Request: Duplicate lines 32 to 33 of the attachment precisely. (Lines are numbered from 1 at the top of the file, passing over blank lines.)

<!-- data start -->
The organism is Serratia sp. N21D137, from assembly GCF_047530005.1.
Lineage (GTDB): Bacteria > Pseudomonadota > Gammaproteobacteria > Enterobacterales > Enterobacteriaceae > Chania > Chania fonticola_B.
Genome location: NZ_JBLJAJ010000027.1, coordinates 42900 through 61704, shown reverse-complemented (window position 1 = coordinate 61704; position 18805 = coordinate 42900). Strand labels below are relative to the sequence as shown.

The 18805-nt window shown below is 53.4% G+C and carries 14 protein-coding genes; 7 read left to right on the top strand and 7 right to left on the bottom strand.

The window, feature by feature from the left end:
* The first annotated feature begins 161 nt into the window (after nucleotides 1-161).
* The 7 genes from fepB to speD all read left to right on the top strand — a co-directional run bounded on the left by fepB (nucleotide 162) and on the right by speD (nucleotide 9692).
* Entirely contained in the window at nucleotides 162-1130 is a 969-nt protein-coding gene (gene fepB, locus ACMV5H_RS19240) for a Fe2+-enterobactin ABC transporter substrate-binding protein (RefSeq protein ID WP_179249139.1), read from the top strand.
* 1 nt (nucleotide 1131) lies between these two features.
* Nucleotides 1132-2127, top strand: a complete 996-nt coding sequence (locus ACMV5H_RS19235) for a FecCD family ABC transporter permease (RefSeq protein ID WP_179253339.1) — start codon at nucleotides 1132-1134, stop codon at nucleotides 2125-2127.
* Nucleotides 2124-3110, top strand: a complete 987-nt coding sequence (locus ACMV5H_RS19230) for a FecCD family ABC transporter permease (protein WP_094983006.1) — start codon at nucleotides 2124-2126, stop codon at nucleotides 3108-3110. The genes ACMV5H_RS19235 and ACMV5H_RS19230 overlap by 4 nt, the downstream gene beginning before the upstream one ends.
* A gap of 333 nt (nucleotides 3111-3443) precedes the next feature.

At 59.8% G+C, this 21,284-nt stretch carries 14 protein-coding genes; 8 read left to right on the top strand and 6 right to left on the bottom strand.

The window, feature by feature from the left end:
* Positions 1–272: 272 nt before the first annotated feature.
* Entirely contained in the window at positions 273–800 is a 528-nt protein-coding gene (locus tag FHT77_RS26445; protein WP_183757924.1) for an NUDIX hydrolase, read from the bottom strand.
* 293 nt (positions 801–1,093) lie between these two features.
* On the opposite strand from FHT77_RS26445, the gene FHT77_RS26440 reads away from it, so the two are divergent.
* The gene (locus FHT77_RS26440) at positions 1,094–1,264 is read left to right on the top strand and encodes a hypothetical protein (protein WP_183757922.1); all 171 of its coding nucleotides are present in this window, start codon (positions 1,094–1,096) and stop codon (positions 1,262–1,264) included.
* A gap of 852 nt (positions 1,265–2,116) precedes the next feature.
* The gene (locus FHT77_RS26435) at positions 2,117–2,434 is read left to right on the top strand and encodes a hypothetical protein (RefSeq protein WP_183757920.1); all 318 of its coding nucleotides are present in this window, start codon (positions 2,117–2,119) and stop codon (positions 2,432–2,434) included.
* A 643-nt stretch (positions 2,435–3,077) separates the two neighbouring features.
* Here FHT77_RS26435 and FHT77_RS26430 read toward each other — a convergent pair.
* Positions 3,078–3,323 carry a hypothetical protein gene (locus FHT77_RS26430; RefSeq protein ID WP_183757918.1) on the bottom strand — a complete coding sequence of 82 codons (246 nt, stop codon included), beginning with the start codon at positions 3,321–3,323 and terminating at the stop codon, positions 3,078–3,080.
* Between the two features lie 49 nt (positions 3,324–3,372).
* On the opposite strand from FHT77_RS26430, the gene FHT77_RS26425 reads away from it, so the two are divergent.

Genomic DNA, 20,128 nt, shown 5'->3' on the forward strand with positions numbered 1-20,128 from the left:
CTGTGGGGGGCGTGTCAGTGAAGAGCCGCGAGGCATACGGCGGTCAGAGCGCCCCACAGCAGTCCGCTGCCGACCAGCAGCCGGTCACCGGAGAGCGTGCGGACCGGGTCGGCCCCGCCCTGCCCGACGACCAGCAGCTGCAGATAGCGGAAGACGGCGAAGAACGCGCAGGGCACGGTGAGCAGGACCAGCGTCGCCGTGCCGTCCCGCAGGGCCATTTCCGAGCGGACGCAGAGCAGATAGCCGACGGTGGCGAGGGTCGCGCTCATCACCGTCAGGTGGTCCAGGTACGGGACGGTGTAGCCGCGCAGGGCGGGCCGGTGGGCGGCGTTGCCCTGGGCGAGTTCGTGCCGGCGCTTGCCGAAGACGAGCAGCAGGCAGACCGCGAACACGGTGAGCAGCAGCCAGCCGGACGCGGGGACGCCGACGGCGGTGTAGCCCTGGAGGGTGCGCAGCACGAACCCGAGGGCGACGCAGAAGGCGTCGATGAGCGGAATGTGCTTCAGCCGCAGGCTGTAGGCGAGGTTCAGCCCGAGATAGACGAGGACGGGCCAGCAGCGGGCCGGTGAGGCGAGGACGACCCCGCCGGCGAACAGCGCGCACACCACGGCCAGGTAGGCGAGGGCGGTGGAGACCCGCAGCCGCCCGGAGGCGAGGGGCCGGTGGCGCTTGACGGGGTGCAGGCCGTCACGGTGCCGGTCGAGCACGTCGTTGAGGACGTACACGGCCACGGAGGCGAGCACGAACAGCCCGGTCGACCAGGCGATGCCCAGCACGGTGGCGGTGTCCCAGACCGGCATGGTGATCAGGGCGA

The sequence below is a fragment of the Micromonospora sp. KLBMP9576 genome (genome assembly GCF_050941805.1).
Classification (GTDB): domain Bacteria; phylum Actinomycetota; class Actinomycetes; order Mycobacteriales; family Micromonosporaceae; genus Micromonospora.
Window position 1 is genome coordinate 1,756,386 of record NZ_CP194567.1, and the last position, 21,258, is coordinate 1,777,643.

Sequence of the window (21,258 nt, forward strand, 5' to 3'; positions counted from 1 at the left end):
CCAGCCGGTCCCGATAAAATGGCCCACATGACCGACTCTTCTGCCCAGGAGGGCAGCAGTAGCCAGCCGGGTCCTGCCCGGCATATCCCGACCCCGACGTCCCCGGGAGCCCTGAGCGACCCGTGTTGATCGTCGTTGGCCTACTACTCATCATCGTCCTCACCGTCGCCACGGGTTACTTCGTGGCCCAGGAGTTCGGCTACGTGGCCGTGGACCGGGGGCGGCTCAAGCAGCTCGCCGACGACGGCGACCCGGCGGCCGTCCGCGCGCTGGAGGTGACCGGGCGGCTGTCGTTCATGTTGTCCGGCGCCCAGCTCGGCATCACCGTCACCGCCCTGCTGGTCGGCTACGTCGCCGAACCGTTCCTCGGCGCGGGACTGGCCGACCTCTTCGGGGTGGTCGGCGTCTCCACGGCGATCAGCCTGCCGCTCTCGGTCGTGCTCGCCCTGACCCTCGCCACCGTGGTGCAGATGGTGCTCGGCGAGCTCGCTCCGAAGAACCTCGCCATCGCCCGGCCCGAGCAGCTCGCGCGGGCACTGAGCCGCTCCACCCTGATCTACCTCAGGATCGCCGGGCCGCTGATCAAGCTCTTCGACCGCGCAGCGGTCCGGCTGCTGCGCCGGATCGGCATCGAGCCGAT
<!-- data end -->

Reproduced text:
Sequence of the window (21,258 nt, forward strand, 5' to 3'; positions counted from 1 at the left end):
CCAGCCGGTCCCGATAAAATGGCCCACATGACCGACTCTTCTGCCCAGGAGGGCAGCAGTAGCCAGCCGGGTCCTGCCCGGCATATCCCGACCCCGACGTCCCCGGGAGCCCTGAGCGACCCGTGTTGATCGTCGTTGGCCTACTACTCATCATCGTCCTCACCGTCGCCACGGGTTACTTCGTGGCCCAGGAGTTCGGCTACGTGGCCGTGGACCGGGGGCGGCTCAAGCAGCTCGCCGACGACGGCGACCCGGCGGCCGTCCGCGCGCTGGAGGTGACCGGGCGGCTGTCGTTCATGTTGTCCGGCGCCCAGCTCGGCATCACCGTCACCGCCCTGCTGGTCGGCTACGTCGCCGAACCGTTCCTCGGCGCGGGACTGGCCGACCTCTTCGGGGTGGTCGGCGTCTCCACGGCGATCAGCCTGCCGCTCTCGGTCGTGCTCGCCCTGACCCTCGCCACCGTGGTGCAGATGGTGCTCGGCGAGCTCGCTCCGAAGAACCTCGCCATCGCCCGGCCCGAGCAGCTCGCGCGGGCACTGAGCCGCTCCACCCTGATCTACCTCAGGATCGCCGGGCCGCTGATCAAGCTCTTCGACCGCGCAGCGGTCCGGCTGCTGCGCCGGATCGGCATCGAGCCGAT